Aloha! Whether it’s your first time in Hawaii or your tenth time, there’s a wealth of food options all around you. Because of Hawaii’s colorful history, the island draws from a number of influences worldwide. Expect to find dishes with Chinese, Japanese, Polynesian, Portuguese and American influence – to name a few.
This “global fusion” approach makes it easy for even the pickiest of eaters to enjoy great Hawaiian food. Below, you’ll find a short list of popular Hawaiian plates you need to try during your time on the islands. You’ll also come across various restaurant recommendations to plot your next Hawaii excursion adventure.
This contemporary Hawaiian dish is comprised of white rice, a hamburger patty, brown gravy and a fried egg. There are a few variations, but the aforementioned Loco Moco is the most traditional iteration. It dates back to the 1940s and can be found across Hawaii. One of the most beloved restaurants to feature this dish is Honolulu’s Rainbow Drive-In, which sells a Loco Moco bowl for just $3.95. What a steal!
The plate lunch is just as popular as Loco Moco – if not more. Made up of an entrée, macaroni salad and white rice, the plate lunch is heavily influenced by the Japanese Bento Box. The entrée, however, can range from an American hamburger patty to a Portuguese sausage to Korean soy bean sprouts.
Head over to Lahaina Luna Café for a wide selection of plate lunches as well as delicious tacos; the place is renowned for its mahi mahi tacos and crazy fries, the latter of which comes with shaved seaweed and spicy aioli.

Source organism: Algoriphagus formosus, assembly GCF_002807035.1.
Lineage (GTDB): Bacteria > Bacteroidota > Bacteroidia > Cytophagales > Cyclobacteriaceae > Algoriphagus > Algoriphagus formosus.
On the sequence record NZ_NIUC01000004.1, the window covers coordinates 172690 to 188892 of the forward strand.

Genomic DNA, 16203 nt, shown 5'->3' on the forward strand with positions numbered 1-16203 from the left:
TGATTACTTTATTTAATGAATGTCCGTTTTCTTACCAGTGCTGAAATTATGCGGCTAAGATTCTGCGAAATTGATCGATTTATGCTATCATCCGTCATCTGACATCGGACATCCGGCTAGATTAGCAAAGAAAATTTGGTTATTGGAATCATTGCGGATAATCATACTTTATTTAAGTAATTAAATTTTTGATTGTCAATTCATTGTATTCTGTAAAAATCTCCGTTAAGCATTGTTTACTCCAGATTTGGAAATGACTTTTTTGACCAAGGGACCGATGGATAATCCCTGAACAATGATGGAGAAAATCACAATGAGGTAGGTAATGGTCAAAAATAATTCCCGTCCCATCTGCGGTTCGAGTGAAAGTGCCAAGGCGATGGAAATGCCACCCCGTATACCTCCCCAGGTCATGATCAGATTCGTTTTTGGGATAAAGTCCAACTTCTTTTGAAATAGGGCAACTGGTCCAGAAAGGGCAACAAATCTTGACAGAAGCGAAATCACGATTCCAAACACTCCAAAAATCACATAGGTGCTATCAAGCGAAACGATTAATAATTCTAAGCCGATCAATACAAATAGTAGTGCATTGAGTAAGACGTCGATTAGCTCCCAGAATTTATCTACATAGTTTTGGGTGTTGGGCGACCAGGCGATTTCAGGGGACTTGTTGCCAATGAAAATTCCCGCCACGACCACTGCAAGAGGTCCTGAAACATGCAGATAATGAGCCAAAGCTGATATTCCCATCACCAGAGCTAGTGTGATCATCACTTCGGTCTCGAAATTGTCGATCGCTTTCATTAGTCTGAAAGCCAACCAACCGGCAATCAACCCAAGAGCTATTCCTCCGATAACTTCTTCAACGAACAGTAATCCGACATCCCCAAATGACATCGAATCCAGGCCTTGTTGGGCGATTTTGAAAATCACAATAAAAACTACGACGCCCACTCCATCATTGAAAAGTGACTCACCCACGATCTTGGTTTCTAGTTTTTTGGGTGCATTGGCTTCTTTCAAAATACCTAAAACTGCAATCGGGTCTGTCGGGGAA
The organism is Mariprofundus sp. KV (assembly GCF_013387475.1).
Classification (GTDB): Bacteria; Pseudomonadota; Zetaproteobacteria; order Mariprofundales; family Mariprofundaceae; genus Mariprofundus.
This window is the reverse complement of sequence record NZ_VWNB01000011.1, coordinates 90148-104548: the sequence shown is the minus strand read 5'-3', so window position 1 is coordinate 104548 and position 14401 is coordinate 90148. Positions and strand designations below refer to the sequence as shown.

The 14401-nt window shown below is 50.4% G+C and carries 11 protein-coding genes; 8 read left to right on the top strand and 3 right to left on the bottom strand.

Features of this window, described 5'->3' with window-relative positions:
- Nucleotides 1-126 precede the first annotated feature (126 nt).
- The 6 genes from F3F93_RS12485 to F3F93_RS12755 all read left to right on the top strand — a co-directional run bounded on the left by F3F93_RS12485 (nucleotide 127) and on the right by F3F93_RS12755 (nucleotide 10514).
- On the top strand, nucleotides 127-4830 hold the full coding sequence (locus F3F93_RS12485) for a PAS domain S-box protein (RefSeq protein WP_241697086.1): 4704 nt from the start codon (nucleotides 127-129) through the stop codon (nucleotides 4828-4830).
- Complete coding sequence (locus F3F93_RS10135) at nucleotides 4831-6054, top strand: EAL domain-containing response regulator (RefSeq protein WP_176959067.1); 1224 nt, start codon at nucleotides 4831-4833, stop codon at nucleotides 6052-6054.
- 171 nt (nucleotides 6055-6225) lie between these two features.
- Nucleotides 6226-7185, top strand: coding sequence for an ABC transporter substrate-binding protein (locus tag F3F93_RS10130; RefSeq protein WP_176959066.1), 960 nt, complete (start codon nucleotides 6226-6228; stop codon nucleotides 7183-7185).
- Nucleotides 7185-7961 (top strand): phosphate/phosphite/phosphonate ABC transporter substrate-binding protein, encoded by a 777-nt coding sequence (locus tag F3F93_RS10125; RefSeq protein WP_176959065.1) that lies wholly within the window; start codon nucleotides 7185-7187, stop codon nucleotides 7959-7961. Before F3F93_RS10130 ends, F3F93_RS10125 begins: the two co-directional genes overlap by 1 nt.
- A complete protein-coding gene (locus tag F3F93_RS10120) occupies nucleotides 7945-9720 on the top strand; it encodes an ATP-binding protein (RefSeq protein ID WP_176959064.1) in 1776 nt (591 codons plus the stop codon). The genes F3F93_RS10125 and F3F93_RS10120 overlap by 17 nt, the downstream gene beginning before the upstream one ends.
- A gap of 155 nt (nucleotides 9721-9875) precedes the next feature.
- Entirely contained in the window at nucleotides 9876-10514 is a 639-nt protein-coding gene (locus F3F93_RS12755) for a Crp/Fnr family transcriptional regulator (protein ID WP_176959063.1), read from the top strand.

Full disclosure: This is not food. Nevertheless, we had to include one of Hawaii’s most popular drinks: the Blue Hawaii. Rum, curacao, pineapple juice, and sweet and sour mix are the staple ingredients for this tropical concoction. Invented in the 1950s in Waikiki, the cocktail is known for its namesake color and its whimsical nature; glassware varies greatly, but you’ll always find a cocktail umbrella at the top.
For great tiki drinks in Hawaii, look no further than Tahiti Nui in Kauai. The hole-in-the-wall locale in Hanalei got some attention from the film The Descendents; George Clooney’s character was a patron of this bar in the movie. Aside from a Blue Hawaii, try another island signature drink: the Mai-Tai (rum, curacao and lime juice). Welcome to paradise!
Chances are you haven’t heard of this tasty dessert; it’s not as widely-known as the other foods/drinks that we’ve mentioned. Kulolo is a pudding-like dessert made from grated taro (a root vegetable) and coconut milk. The nutty flavor and mealy texture make it unlike anything you’ve ever tried.
Haupia is another coconut milk-based confection that’s a little more popular on the island; it’s commonly found at luaus and other social occasions. Haupia is typically served in blocks akin to gelatin. Check out the popular Young’s Fish Market in Oahu for not only these two desserts, but an assortment of other Hawaiian dishes including lomi salmon (salmon and tomato salad) and laulau (pork wrapped in taro leaf).
Poi is arguably the most authentic Hawaiian dish on this list. So why is it at the bottom? It’s an acquired taste – it’s worth trying, but it’s not for everyone. Poi is derived from taro corm; the corm is cooked and then mashed until desired consistency is achieved. If you eat it immediately, it’s sweet. If you let it ferment, it will become slightly sourer each day. You can find poi often served alongside fish; lomi salmon is a common accompaniment.
Waiahole Poi Factory should be your go-to spot for fresh poi in Oahu. Aside from poi, the restaurant serves popular items like chicken long rice (cellophane noodles in chicken broth) and squid luau (chewy squid in a stew of luau leaves).